Microscope as Art Medium
The electron microscope is a type of microscope that uses a beam of electrons to create an image of the specimen. It is capable of much higher magnifications and has a greater resolving power than a light microscope, allowing it to see infinitesimally smaller objects in finer detail. With their distinctive depth of field and incredible amount of detail, electron microscopes create stunning images of even the tiniest objects. They are large, expensive pieces of equipment, generally standing alone in a small, specially designed room and requiring trained personnel to operate them.
Modern electron microscopes produce electron micrographs in three ways using specialized digital cameras or frame grabbers to capture the image:
Freeze Fracture Electron Microscopy
Freeze fracture is unique among electron microscopic techniques in providing planar views of the internal organization of membranes. The technique consists of physically breaking apart (fracturing) a frozen biological sample; structural detail is then visualized by vacuum-deposition of platinum-carbon to make a replica for examination in the transmission electron microscope. Additional deep etching of ultra-rapidly frozen samples permits visualization of the surface structure of cells and their components.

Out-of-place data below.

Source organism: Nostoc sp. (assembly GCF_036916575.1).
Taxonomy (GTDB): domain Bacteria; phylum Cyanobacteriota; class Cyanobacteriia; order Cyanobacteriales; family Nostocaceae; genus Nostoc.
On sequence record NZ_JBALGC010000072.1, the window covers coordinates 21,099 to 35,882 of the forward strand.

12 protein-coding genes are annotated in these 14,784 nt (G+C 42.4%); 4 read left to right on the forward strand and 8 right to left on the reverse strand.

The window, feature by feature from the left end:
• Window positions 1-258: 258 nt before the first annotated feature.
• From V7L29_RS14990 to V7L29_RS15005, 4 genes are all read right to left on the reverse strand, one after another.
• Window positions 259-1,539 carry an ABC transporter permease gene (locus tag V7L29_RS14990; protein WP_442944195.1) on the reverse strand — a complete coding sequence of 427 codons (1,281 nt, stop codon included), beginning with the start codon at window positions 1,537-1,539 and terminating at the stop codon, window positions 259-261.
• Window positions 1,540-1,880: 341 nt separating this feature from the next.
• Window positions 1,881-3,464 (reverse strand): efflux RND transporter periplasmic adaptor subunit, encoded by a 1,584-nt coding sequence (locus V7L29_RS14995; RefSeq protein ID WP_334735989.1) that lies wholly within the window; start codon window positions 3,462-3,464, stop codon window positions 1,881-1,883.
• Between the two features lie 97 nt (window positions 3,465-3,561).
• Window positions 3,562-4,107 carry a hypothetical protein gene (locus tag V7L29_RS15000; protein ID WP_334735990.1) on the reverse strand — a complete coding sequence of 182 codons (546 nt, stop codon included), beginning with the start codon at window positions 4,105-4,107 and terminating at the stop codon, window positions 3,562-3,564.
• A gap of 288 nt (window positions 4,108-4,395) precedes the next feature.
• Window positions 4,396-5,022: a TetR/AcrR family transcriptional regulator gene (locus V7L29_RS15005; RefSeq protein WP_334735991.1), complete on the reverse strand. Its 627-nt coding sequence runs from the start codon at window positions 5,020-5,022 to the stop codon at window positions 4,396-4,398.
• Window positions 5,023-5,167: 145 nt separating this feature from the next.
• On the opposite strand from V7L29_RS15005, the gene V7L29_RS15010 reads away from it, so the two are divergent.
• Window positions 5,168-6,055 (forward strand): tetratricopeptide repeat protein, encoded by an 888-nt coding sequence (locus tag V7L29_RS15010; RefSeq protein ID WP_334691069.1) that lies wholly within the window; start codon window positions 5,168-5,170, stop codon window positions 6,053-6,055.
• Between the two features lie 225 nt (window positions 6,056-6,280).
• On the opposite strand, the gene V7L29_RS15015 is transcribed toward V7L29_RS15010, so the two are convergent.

Transmission Electron Microscopy (TEM)
The original form of electron microscope, the transmission electron microscope (TEM) uses a high voltage electron beam to create an image. When it emerges from the specimen, the electron beam carries information about the structure of the specimen that is magnified by the objective lens system of the microscope.
Scanning Electron Microscopy (SEM)
Unlike TEM, where electrons of the high voltage beam carry the image of the specimen, the electron beam of the scanning electron microscope (SEM) does not at any time carry a complete image of the specimen; it provide signals carrying information about the properties of the specimen surface, such as its topography and composition.